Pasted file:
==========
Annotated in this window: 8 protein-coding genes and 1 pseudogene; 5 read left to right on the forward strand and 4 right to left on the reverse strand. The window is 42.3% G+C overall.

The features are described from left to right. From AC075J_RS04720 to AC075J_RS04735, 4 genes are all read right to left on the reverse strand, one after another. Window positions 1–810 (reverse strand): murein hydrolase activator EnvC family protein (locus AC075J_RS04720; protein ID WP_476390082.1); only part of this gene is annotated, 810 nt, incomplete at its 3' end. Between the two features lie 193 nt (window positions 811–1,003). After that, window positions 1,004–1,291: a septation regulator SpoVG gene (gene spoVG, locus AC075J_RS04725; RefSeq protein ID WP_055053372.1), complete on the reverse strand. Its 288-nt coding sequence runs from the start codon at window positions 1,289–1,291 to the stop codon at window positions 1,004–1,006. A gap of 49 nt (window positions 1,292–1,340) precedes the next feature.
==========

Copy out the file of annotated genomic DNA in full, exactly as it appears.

Annotated in this window: 8 protein-coding genes and 1 pseudogene; 5 read left to right on the forward strand and 4 right to left on the reverse strand. The window is 42.3% G+C overall.

The features are described from left to right. From AC075J_RS04720 to AC075J_RS04735, 4 genes are all read right to left on the reverse strand, one after another. Window positions 1–810 (reverse strand): murein hydrolase activator EnvC family protein (locus AC075J_RS04720; protein ID WP_476390082.1); only part of this gene is annotated, 810 nt, incomplete at its 3' end. Between the two features lie 193 nt (window positions 811–1,003). After that, window positions 1,004–1,291: a septation regulator SpoVG gene (gene spoVG, locus AC075J_RS04725; RefSeq protein ID WP_055053372.1), complete on the reverse strand. Its 288-nt coding sequence runs from the start codon at window positions 1,289–1,291 to the stop codon at window positions 1,004–1,006. A gap of 49 nt (window positions 1,292–1,340) precedes the next feature.